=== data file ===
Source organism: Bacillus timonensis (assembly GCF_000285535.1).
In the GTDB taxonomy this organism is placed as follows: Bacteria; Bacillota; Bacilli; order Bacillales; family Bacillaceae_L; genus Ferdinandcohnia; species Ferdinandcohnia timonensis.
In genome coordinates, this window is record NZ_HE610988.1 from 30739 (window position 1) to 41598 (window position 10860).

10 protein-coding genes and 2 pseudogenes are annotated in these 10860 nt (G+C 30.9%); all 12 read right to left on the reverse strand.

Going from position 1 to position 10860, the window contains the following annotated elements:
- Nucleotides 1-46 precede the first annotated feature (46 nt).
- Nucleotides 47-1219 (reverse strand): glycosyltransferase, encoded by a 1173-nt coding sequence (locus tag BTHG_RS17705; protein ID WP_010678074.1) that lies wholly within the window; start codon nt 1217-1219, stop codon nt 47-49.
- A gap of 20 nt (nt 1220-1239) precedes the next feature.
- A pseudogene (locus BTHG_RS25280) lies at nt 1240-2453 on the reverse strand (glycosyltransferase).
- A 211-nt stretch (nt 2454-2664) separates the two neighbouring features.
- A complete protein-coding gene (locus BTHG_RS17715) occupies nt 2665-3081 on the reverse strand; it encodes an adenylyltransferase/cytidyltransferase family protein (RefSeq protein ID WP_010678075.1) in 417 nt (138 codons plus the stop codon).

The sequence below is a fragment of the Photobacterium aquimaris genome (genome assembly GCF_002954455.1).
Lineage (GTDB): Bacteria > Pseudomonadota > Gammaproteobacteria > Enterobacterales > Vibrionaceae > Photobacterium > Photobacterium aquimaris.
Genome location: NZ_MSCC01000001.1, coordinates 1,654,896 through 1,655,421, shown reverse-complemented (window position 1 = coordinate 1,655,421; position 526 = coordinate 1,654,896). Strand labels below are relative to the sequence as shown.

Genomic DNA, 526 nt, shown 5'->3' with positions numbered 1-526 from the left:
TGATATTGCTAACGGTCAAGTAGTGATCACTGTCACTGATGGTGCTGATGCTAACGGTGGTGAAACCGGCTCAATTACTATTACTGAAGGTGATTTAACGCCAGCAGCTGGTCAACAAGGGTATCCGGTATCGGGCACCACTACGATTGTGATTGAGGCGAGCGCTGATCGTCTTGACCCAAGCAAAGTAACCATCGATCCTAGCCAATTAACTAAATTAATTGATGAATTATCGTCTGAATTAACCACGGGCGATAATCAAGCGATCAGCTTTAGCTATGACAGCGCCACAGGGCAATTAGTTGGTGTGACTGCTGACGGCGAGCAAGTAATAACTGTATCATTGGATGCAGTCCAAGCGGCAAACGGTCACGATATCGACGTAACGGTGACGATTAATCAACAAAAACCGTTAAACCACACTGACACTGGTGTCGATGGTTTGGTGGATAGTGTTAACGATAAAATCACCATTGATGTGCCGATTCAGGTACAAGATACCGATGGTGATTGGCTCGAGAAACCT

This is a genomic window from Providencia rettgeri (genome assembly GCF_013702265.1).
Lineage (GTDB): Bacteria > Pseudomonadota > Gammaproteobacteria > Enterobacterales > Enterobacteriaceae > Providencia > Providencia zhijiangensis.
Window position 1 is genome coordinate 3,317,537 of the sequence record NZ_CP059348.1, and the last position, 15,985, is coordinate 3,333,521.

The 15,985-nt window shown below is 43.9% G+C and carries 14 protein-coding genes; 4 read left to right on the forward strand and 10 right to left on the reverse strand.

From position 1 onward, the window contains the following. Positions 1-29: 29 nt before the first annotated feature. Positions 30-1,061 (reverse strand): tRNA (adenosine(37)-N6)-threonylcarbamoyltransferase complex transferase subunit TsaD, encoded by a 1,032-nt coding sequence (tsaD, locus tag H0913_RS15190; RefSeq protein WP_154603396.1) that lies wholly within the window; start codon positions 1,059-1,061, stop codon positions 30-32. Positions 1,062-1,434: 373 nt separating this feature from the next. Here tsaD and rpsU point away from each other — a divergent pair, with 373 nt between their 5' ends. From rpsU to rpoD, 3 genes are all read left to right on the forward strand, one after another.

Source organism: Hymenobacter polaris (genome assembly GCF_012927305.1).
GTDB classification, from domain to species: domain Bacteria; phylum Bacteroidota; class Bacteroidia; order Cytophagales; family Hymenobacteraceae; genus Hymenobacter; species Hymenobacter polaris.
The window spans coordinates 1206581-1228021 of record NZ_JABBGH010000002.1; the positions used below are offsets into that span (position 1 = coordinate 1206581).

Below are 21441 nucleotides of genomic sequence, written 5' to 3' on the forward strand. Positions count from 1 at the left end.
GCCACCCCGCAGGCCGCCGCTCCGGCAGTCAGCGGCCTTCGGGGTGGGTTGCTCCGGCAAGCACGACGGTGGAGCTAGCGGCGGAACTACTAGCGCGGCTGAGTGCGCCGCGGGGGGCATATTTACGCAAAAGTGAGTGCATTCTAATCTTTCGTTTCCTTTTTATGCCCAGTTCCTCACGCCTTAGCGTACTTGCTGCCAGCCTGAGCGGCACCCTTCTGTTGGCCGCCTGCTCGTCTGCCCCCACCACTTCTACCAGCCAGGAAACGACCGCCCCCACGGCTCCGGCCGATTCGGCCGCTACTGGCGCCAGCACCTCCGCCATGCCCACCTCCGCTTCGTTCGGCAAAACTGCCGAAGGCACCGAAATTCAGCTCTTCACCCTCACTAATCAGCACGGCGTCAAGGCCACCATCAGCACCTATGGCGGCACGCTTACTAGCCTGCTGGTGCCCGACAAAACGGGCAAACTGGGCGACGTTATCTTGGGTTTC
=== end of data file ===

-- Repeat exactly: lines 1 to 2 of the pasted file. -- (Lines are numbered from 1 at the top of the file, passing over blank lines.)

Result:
Source organism: Bacillus timonensis (assembly GCF_000285535.1).
In the GTDB taxonomy this organism is placed as follows: Bacteria; Bacillota; Bacilli; order Bacillales; family Bacillaceae_L; genus Ferdinandcohnia; species Ferdinandcohnia timonensis.